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Horseradish

Botanical name: Cochlearia armoracia

Photo

© Steven Foster

Parts used and where grown

Horseradish likely originated in Eastern Europe, but today it is cultivated worldwide. The root is used as both food and medicine.

Horseradish has been used in connection with the following conditions (refer to the individual health concern for complete information):

Science Ratings Health Concerns
1Star

Bronchitis

Common cold/sore throat

Sinusitis

Urinary tract infection

3Stars Reliable and relatively consistent scientific data showing a substantial health benefit.
2Stars Contradictory, insufficient, or preliminary studies suggesting a health benefit or minimal health benefit.
1Star For an herb, supported by traditional use but minimal or no scientific evidence. For a supplement, little scientific support and/or minimal health benefit.

Historical or traditional use (may or may not be supported by scientific studies)

Horseradish, known for its pungent taste, has been used as a medicine and condiment for centuries in Europe. Its name is derived from the common practice of naming a food according to its similarity with another food (horseradish was considered a rough substitute for radishes).

Horseradish was utilized both internally and externally by European herbalists. Applied to the skin, it causes reddening and was used on arthritic joints or irritated nerves. Internally, it was considered to be a diuretic and was used by herbalists to treat kidney stones or edema. It was also recommended as a digestive stimulant and to treat worms, coughs, and sore throats.1

Active constituents

Horseradish contains volatile oils that are similar to those found in mustard. These include glucosinolates (mustard oil glycosides), gluconasturtiin, and sinigrin, which yield allyl isothiocynate when broken down in the stomach. In test tubes, the volatile oils in horseradish have shown antibiotic properties, which may account for its effectiveness in treating throat and upper respiratory tract infections.2 At levels attainable in human urine after taking the volatile oil of horseradish, the oil has been shown to kill bacteria that can cause urinary tract infections3 and one early trial found that horseradish extract may be a useful treatment for people with urinary tract infections.4 Further studies are still necessary, however, to confirm horseradish’s safety and effectiveness in treating urinary tract infections.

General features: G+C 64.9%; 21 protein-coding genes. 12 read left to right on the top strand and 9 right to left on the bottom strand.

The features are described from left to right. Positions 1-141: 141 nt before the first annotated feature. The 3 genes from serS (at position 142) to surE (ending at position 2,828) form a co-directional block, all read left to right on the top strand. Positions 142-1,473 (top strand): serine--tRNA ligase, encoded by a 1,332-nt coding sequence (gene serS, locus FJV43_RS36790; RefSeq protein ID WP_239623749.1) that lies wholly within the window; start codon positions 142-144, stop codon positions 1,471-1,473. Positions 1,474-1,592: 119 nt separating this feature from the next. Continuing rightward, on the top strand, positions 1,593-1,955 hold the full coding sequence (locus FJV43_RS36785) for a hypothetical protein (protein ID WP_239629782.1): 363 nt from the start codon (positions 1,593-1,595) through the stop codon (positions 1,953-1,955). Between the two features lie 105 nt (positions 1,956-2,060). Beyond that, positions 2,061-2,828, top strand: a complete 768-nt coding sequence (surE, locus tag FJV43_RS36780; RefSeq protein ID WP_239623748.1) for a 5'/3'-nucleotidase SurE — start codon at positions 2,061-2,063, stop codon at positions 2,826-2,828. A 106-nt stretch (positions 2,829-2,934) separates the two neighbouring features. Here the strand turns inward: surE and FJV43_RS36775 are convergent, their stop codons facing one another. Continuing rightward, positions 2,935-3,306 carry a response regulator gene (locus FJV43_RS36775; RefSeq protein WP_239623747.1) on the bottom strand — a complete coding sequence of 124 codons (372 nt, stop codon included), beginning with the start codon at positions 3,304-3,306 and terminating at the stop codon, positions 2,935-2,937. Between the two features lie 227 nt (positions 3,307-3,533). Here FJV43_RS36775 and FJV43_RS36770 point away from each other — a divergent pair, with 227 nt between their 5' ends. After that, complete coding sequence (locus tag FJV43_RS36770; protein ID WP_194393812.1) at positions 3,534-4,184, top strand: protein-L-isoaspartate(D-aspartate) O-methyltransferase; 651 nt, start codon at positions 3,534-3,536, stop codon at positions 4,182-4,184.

How much is usually taken?

The German Commission E monograph suggests an average daily intake of 4 teaspoons (20 grams) of the fresh root for adults.5 Alternatively, 1/2–1 teaspoon (3–5 grams) of the freshly grated root can be eaten three times per day. Horseradish tincture is also available and is sometimes taken at 1/2–3/4 teaspoon (2–3 ml) three times daily. The German Commission E also recommends external use of horseradish for respiratory tract congestion as well as minor muscle aches. A poultice can be prepared by grating the fresh root and spreading it on a linen cloth or thin gauze. This is then applied against the skin once or twice per day until a burning sensation is experienced.

Are there any side effects or interactions?

If used in amounts higher than recommended, horseradish can cause stomach upset,6 vomiting, or excessive sweating. Direct application to the skin or eyes may cause irritation and burning. Horseradish should be avoided by people with hypothyroidism, gastritis, peptic ulcer disease, and kidney disorders. Horseradish should not be used by women during pregnancy or breast-feeding or by children under four years of age.7

At the time of writing, there were no well-known drug interactions with horseradish.

References:

1. Grieve M. A Modern Herbal, vol 2. New York: Dover Publications, 1971, 417–9.

2. Weiss RF. Herbal Medicine. Gothenburg, Sweden: Ab Arcanum, 1988, 207.

3. Kienholz VM, Kemkes B. The anti-bacterial action of ethereal oils obtained from horse radish root (Cochlearia armoracia L.). Arzneim Forsch 1961;10:917–8 [in German].

4. Schindler VE, Zipp H, Marth I. Comparative clinical investigations of an enzyme glycoside mixture obtained from horse radish roots (Cochlearia armoracia L). Arzneim Forsch 1961;10:919–21 [in German].

5. Blumenthal M, Busse WR, Goldberg A, et al. (eds). The Complete Commission E Monographs: Therapeutic Guide to Herbal Medicines. Boston, MA: Integrative Medicine Communications, 1998, 150.

6. Blumenthal M, Busse WR, Goldberg A, et al. (eds). The Complete Commission E Monographs: Therapeutic Guide to Herbal Medicines. Boston, MA: Integrative Medicine Communications, 1998, 150.

7. Blumenthal M, Busse WR, Goldberg A, et al. (eds). The Complete Commission E Monographs: Therapeutic Guide to Herbal Medicines. Boston, MA: Integrative Medicine Communications, 1998, 150.

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